The American media company Liberty Media confirmed in a press release yesterday that it is buying the Formula 1 racing business for $4.4 billion. The media firm is buying the stake from the private equity firm CVC Capital, in what is considered one of the biggest deals in sports history.


Apple’s iPhone 7 was unveiled yesterday at the tech giant’s keynote in San Francisco. It is water resistant, has a longer battery life, a new camera and no headphone jack. One Apple executive boasted of the company’s “courage” in removing the headphone jack, which will require an expensive wireless alternative.



You can now acquire the Beverly House, which was featured in Francis Ford Coppola’s movie The Godfather. For a modest $195 million (cue in “offer-he-can’t-refuse” joke), the Beverly Hills mansion comes with 30 rooms, 40 bathrooms, a garden-view bar, a two-story library and billiard room. No horse’s head in the bed included.

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Art installation "Greetings From Giza" by French artist and photographer JR faces the pyramids of Giza in Egypt

Anne-Sophie Goninet, Jane Herbelin and Bertrand Hauger

👋 你好*

Welcome to Tuesday, where violence erupts after Sudan's military coup, Australia finally gets onboard with climate change goals, and Harrison Ford stars in Raiders of the Lost Credit Card. From Bogota, we also see what the capture of drug kingpin Otoniel means for Colombia, a country long stained by cocaine trafficking.

[*Nĭhǎo - Mandarin Chinese]


Saving the planet is really a question of dopamine

The elite of the ecologically minded are set to descend on Glasgow next week for the Cop 26 conference on climate change. But beyond debating policy prescriptions, French daily Les Echos explores the role our own brains have on making the right choices for the planet:

Almost every week, a new scientific study alerts us to the degradation of the environment. And yet, we continue not to change anything fundamental in our systems of production and habits of consumption. Are we all suffering from blindness, or poisoned by denial?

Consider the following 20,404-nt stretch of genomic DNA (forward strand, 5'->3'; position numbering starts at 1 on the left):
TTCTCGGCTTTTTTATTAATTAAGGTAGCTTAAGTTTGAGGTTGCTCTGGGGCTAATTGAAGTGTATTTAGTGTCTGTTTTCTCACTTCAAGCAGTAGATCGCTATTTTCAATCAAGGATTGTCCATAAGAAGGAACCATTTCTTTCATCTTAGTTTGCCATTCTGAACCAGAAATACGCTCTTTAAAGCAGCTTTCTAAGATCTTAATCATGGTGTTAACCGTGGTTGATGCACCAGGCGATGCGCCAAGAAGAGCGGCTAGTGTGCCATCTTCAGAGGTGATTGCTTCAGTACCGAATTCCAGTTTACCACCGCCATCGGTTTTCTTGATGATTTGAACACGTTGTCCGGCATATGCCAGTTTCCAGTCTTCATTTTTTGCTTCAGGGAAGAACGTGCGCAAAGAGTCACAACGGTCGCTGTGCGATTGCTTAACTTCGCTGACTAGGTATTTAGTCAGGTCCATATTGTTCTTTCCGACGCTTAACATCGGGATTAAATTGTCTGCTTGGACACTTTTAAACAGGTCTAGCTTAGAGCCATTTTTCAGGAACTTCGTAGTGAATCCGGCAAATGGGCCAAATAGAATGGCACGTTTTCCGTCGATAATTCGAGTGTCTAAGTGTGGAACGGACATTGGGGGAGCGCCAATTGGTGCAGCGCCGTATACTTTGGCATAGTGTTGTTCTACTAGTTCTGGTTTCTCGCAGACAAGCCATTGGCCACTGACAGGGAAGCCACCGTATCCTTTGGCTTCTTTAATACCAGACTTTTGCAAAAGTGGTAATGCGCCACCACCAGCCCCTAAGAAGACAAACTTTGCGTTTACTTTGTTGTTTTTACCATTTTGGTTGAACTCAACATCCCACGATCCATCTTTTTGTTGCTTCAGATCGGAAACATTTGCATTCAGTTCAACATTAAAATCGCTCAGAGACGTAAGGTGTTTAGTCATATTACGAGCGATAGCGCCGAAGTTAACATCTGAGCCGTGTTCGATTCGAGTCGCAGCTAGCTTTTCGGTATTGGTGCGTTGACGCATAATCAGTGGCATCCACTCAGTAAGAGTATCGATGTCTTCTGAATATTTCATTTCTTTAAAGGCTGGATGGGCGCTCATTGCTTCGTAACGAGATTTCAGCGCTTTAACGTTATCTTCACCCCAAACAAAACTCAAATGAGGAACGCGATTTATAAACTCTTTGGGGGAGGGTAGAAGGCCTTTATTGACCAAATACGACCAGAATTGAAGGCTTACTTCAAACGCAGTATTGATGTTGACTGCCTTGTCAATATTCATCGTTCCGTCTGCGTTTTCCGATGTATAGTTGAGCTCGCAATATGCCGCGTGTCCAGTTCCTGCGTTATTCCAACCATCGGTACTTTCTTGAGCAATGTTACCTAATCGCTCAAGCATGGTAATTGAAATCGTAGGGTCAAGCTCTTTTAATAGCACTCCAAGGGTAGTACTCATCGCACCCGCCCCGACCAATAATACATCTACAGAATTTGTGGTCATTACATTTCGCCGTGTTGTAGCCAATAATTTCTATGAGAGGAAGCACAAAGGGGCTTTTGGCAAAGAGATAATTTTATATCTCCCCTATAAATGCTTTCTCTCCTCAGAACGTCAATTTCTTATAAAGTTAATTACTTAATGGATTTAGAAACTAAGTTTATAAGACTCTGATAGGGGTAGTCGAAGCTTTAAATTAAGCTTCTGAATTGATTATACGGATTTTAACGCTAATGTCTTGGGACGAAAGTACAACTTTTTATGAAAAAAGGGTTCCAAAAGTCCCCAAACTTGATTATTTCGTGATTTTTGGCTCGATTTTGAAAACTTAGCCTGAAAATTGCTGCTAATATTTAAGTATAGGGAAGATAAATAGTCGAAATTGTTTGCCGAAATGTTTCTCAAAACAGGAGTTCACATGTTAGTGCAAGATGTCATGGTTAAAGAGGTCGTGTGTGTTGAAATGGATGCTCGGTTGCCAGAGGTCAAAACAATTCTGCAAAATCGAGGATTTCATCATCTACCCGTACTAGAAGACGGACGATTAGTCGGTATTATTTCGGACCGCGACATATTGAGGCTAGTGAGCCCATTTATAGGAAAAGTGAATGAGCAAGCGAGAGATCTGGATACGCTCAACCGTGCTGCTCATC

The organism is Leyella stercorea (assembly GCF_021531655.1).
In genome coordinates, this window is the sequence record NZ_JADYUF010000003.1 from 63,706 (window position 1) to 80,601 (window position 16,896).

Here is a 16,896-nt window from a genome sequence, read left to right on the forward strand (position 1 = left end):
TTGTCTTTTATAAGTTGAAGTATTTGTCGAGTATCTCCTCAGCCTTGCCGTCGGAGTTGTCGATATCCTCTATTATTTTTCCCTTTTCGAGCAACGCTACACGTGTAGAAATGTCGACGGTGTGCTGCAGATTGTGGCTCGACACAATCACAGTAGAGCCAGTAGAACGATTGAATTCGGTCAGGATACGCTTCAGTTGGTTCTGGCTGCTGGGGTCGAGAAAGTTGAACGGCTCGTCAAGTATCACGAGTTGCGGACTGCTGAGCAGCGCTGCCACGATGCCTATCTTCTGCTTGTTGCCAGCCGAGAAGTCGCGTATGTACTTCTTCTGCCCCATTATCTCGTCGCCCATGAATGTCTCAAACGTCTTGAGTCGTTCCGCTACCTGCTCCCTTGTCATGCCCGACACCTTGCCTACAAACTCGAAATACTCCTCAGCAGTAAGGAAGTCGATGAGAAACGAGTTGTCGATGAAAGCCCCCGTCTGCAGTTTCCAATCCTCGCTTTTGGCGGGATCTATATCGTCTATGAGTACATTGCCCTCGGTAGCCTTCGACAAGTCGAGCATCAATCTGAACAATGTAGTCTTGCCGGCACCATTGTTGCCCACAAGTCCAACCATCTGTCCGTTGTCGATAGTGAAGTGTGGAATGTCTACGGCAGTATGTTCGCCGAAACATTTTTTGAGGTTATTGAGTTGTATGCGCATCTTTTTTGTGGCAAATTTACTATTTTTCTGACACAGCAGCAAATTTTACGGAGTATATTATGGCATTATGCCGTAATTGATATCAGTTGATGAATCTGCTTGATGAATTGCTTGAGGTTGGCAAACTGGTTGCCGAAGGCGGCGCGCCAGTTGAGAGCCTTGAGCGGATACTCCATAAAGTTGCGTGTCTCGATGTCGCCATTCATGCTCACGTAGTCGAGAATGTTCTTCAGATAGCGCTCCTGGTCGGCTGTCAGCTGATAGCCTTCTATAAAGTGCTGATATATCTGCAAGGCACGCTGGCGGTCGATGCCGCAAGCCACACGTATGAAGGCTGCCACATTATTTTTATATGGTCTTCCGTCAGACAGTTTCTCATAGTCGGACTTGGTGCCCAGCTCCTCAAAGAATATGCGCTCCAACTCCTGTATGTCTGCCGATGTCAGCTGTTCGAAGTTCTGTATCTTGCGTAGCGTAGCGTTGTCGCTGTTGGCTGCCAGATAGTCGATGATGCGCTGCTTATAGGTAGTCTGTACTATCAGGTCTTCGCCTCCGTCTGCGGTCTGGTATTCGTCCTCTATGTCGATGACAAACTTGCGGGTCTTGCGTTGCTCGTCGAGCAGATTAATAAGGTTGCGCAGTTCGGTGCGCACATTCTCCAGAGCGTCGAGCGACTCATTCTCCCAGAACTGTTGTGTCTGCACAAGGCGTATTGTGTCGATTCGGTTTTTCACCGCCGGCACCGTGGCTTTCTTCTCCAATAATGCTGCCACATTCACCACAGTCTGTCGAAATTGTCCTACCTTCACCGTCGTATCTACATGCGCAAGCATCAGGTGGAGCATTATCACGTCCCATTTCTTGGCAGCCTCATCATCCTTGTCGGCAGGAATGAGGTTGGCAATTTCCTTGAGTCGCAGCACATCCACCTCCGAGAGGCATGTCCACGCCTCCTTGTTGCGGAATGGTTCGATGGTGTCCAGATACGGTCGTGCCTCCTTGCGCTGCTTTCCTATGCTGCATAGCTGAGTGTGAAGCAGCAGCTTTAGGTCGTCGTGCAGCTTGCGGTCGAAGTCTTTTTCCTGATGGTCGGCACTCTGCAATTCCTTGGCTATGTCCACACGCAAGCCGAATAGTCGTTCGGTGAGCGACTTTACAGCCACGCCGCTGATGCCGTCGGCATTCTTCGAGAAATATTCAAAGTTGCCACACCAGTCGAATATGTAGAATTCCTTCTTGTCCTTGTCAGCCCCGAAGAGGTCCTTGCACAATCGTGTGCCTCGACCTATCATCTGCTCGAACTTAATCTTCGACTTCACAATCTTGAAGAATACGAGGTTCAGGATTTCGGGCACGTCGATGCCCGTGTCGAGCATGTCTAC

In his popular books Le Bug humain (The Human Bug) and Où est le sens? (Where is the Sense?), Sébastien Bohler, a journalist in neuroscience and psychology, provides a much more rational explanation: The mechanism responsible for our propensity to destroy our natural environment is in fact a small, very deep and very primitive structure of our brain called the striatum.

This regulator of human motivation seems to have been programmed to favor behaviors that ensure the survival of the species.

Since the dawn of humanity, gathering information about our environment, feeding ourselves, ensuring the transmission of our genes through sexual intercourse and asserting our social status have all been rewarded with a shot of dopamine, the "pleasure hormone."

Nothing has changed since then; except that, in our society of excess, there is no limit to the satisfaction of these needs. This leads to the overconsumption of food and addictions to everything from sex to social media — which together account for much of the world's destructive agricultural and energy practices.

No matter how much we realize that this is leading to our downfall, we can't help but relapse because we are prisoners of the dopamine pump in the striatum, which cannot be switched off.

According to Bohler, the only way out is to encourage the emergence of new values of sobriety, altruism and slowness. If adopted, these more sustainable notions could be recognized by the striatum as new sources of dopamine reward. But there's the challenge of promoting inspiring stories that infuse them with value.

Take the photo-collage exhibition "J'agis ici... et je m'y colle" ("I'm taking action here... and I'm sticking to it"), a collection of life-size portraits of residents committed to the energy transition, displayed on the walls of the French coastal city of La Rochelle.

Backed by the French National Center for Street Arts, photographer Martin Charpentier may be employing artistic techniques, but he's also tinkering with neuroscience in the process.

Stefano Lupieri / Les Echos


• Sudan in chaos following military coup: After Sudan's military seized power from the transitional government, defiant anti-coup protesters have returned to the streets of the capital city Khartoum, for a second consecutive day. At least seven people have been killed and 140 injured. Coup leader General Al-Burhan has announced a state of emergency across the country, while the military cut off access to the internet and closed roads, bridges, and Khartoum's airport. Washington condemned the coup and suspended aid, and the U.N. Security Council was expected to discuss Sudan behind closed doors later today.